2014-07-10

    Fast radio bursts (FRBs) are an emerging class of bright, highly dispersed radio pulses. Recent work by Thornton et al. has revealed a population of FRBs in the High Time Resolution Universe (HTRU) survey at high Galactic latitudes. A variety of progenitors have been proposed, including cataclysmic events at cosmological distances, Galactic flare stars, and terrestrial radio frequency interference. Here we report on a search for FRBs at intermediate Galactic latitudes (–15° Galactic models—must be included to ease the discrepancy between the detection rates at high and low Galactic latitudes. A revised rate estimate or another strong and heretofore unknown selection effect in Galactic latitude would provide closer agreement between the surveys' detection rates. The dearth of detections at low Galactic latitude disfavors a Galactic origin for these bursts.

  20. The Galactic fountain as an origin for the Smith Cloud

    NARCIS (Netherlands)

    Marasco, A.; Fraternali, F.

    The recent discovery of an enriched metallicity for the Smith high-velocity H I Cloud (SC) lends support to a Galactic origin for this system. We use a dynamical model of the galactic fountain to reproduce the observed properties of the SC. In our model, fountain clouds are ejected from the region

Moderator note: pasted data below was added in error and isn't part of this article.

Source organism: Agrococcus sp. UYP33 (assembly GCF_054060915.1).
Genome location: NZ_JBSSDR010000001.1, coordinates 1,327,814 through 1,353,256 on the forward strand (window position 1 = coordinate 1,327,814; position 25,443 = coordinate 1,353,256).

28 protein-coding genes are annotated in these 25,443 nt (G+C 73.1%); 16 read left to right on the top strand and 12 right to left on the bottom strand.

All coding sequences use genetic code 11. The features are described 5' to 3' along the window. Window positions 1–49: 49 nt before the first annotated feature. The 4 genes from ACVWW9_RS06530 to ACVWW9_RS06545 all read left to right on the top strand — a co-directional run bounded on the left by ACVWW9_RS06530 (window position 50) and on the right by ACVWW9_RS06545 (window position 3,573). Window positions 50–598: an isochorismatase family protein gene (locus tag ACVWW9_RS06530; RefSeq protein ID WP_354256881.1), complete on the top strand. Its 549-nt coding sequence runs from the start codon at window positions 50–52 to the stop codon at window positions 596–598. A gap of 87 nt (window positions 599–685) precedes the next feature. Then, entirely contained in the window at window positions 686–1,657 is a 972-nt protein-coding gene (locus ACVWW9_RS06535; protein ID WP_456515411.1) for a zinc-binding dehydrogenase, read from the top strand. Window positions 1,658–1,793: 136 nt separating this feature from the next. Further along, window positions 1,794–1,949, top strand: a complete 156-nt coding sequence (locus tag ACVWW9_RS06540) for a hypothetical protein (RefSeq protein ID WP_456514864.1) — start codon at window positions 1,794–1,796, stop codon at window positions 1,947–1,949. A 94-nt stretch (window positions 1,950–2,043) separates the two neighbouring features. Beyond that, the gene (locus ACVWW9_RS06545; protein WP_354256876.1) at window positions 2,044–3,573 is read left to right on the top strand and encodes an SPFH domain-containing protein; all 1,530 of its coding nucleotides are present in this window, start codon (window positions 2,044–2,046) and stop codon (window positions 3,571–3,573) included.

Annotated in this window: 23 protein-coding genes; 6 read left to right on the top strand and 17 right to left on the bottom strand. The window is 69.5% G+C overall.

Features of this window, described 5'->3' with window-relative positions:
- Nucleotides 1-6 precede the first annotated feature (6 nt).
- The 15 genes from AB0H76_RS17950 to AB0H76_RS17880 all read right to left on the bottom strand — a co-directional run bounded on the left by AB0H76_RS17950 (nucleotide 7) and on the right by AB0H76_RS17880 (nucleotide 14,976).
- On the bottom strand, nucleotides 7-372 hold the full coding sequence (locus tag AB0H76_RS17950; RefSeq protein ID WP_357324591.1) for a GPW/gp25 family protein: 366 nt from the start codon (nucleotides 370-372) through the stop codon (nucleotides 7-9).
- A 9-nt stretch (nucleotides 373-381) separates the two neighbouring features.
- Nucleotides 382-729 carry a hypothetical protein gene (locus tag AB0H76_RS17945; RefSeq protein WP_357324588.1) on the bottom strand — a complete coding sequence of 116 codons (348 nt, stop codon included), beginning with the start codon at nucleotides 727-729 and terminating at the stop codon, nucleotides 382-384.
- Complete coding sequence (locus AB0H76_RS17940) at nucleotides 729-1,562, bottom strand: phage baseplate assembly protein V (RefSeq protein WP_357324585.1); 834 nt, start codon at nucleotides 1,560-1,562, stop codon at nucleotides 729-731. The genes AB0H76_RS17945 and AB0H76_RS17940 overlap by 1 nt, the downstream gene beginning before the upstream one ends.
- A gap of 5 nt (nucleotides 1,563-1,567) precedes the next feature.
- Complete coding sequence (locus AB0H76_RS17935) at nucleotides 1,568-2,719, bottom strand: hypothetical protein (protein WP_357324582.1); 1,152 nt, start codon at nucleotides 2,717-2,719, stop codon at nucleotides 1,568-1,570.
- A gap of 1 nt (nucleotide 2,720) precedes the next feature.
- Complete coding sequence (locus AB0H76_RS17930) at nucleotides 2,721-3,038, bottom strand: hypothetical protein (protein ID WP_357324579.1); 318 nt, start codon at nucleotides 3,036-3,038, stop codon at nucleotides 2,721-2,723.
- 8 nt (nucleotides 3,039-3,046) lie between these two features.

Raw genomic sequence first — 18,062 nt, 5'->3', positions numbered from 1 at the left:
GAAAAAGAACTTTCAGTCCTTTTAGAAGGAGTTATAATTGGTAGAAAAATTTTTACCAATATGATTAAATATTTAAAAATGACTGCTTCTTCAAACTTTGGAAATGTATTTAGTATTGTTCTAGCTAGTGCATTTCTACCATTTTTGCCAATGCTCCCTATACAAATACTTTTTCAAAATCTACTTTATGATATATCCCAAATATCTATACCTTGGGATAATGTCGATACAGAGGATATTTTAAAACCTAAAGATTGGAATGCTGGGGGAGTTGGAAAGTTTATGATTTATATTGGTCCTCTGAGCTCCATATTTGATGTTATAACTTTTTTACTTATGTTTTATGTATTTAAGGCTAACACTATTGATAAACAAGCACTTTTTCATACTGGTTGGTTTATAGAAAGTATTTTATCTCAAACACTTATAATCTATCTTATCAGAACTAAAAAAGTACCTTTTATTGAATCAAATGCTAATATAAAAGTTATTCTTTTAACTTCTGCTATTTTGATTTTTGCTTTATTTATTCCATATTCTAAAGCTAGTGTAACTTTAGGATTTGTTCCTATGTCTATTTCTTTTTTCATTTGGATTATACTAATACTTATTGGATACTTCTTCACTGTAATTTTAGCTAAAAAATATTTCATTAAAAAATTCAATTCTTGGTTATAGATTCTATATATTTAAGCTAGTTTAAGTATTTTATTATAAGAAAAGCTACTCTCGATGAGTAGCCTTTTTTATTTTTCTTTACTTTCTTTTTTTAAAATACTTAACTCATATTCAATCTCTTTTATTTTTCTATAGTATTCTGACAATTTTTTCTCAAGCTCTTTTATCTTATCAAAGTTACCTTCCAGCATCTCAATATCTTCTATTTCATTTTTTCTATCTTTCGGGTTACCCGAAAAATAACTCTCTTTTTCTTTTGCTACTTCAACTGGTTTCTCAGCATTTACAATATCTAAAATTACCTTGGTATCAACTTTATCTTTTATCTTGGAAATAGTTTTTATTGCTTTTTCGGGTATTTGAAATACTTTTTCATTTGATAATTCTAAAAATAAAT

1. Is dark matter visible by galactic gamma rays?

    Indian Academy of Sciences (India)

    The EGRET excess in the diffuse galactic gamma ray data above 1 GeV shows all features expected from dark matter WIMP annihilation: (a) It is present and has the same spectrum in all sky directions, not just in the galactic plane. (b) The intensity of the excess shows the 1/2 profile expected for a flat rotation curve outside ...

  2. Is dark matter visible by galactic gamma rays?

    Indian Academy of Sciences (India)

    Abstract. The EGRET excess in the diffuse galactic gamma ray data above 1 GeV shows all features expected from dark matter WIMP annihilation: (a) It is present and has the same spectrum in all sky directions, not just in the galactic plane. (b) The intensity of the excess shows the 1/r2 profile expected for a flat rotation ...